- Open Window Blues
- You Don't Know Me
- Answer Night
- Medicine Blues
- The Only Living Boy In Omaha
- Epilogue In D
- My Side Of The Blues
For Simon Joyner's tenth proper album, he's joined by his working Omaha band, the Fallen Men. What they've created is a dark, rock-and-roll, beginning or ending of an era, seven leaf catalogue of people (skeletons) and their troubles (blues). Sounding like Doug Yule-era Velvet Underground, Dylan with the Band (or is it Neil Young and Crazy Horse?), and Sister Lovers damaged Big Star, this is unlike any other Simon Joyner record.
The song cycle begins with a cobblestone street inviting a man in an open window to splash the bricks below, to the cadence of It's Alright Ma (I'm Only Bleeding), and ends with a man walking down the street waiting for the rain to wash him clean. In between is all the news fit to sing. Joyner knows it takes a worried man to sing a worried song and the songs here are certainly worried, peopled by bruised lives, but make no mistake, this is not hopeless music.
Unlike recent albums recorded in studios with professional musicians, Joyner expanded his Fallen Men and recorded live in a vacant old train station building in Omaha over the course of one lost weekend. Veteran collaborator Michael Krassner flew in to engineer and was forced to join the band on "warehouse" piano. Chris Deden (drummer from the early Sing, Eunuchs! records) returns, along with the protean Alex McManus (The Bruces, Lambchop, Bright Eyes), this time cutting his teeth on pedal steel and sharing lead guitar duties with Dave Hawkins. Lonnie Methe is back too, playing organ and vibes instead of violin. Mike Tulis plays the bass.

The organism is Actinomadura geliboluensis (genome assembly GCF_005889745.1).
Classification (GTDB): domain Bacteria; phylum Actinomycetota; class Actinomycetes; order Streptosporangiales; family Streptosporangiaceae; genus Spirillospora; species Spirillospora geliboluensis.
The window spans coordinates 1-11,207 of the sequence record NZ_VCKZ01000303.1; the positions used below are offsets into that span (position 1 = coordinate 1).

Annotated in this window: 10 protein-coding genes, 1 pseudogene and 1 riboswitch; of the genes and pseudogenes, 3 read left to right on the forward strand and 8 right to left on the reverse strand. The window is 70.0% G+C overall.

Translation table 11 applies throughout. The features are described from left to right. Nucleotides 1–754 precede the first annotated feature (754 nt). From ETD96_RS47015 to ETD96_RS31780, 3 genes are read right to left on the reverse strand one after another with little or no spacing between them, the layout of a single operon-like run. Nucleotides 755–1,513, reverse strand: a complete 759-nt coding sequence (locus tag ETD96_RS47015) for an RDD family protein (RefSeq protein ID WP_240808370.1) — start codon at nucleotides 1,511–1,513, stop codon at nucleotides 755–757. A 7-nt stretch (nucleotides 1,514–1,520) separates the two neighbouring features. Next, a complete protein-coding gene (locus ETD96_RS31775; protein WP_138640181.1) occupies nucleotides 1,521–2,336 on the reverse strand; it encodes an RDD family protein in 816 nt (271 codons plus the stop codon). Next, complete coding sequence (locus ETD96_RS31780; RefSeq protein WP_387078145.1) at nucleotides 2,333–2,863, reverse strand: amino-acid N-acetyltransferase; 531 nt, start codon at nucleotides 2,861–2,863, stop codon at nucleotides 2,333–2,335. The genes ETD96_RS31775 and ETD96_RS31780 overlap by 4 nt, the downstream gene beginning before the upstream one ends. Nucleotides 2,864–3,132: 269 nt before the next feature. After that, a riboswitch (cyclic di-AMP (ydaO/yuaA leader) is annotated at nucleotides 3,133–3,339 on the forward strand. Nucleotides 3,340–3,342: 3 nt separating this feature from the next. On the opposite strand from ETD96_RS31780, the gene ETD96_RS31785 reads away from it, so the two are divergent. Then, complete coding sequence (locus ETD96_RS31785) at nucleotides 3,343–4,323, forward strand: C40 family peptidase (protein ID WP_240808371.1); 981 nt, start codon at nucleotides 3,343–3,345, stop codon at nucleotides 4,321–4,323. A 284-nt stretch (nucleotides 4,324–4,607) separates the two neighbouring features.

Skeleton Blues explores themes of loyalty, alienation, death, time, war and divorce. Like the doctor who warns his patient in the Passenger (from 1998's Yesterday, Tomorrow and In Between), "go forth and run and hide but you're just like all the others I've seen, a skeleton inside," Joyner views our struggle for beauty and meaning to be more important than our fear of death and the unknown. His skeletons are people in states of transition, falling and climbing, failing sometimes but always swimming the backstroke from the rolling graveyards.
Simon Joyner writes and makes music in Omaha, Nebraska. Although he tours only occasionally, he continues to charge the musical landscape each time he releases a fresh battery of songs.
(JAG096 released: 11/21/06)